Finding Nemo: Losing Dory #3

by Greg McElhatton, Reviewer |

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Story by
Michael Raicht, Brian Smith
Art by
Jake Myler
Colors by
Rachelle Rosenberg
Letters by
Deron Bennett
Cover by
Jake Myler
Publisher
Boom! Studios
Cover Price
$2.99 (USD)
Release Date
Sep 22nd, 2010

Wed, September 22nd, 2010 at 11:58AM (PDT)


I have to hand it to Michael Raicht, Brian Smith, and Jake Myler. Several times when I was reading the latest issue of "Finding Nemo," I thought to myself, "I bet Pixar wishes they'd thought of this for a sequel first."

For those not up to date with "Losing Dory," Marlin, Nemo, and company are trying to find Dory, who disappeared during a field trip to a nearby park, but they keep running into trouble of their own. Meanwhile, Dory's been tricked into thinking she's going to perform for an audience of fish, but really she's being set up as a sacrifice to lure (and be eaten by) a huge fish-eating monster away from the reef of her kidnappers.

"Losing Dory" is a nice twist on the original film; instead of having Nemo lost yet again, we get Nemo and his dad Marlin side-by-side, but there's still the missing-fish-quest that needs to be performed. Swapping Dory and Nemo (as well as adding in some of Nemo's friends) works better than expected; Dory's scatterbrained nature is driving her kidnappers crazy instead of Marlin, and Marlin's over-protectiveness ends up being both help and hindrance depending on the situation.

Each issue has also had an obstacle for the fish to get through, and this issue's adventure involving humans trying to pull up a sunken submarine is the best one yet. The danger here is both internal to the school of fish as they get themselves into this mess, as well as an external danger with a ticking clock before Nemo, Gill, Bruce, Squirt, and Pearl all get hauled up to the surface where the lack of water would kill them. Raicht and Smith don't let Marlin always be right or wrong in "Finding Nemo," and the balance helps make the story flow smoothly and create tension thanks to never knowing if one of Marlin's ideas is going to be successful or dangerous.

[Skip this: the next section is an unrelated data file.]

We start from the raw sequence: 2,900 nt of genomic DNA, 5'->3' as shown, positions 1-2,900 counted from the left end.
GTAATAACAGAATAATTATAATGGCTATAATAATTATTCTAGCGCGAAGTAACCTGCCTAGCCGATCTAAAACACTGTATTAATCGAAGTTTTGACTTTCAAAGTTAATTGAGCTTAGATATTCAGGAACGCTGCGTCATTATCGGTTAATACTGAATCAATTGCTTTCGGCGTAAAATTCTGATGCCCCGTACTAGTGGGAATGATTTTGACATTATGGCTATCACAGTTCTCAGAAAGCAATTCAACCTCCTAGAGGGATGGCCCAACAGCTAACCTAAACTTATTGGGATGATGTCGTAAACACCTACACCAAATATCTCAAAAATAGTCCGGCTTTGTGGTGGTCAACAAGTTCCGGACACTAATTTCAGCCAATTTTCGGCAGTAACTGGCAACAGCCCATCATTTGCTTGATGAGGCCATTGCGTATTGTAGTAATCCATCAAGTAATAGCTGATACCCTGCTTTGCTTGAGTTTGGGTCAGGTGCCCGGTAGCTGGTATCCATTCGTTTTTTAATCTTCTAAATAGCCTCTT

Jake Myler's art is nice; you'd never mistake it for the slick computer animated work from Pixar, but none the less all of the fish look like their movie counterparts, and he's particularly good at drawing a silly-looking Dory. I also need to give him credit where it's due; drawing expressions on fish is a thankless and difficult task, but he manages to nail it and give us all sorts of fish faces.

Three issues in, the "Finding Nemo" ongoing series is doing quite well. Even the title of this story, "Losing Dory," is so perfect that it makes me think Pixar is kicking itself for not snagging it first. I'm finding myself pleasantly surprised with the good work by all three creators on this comic. At the end of each issue, I want to dig out my "Finding Nemo" DVD and watch it again because this comic nails the original's tone and fun. They're definitely doing something right here.

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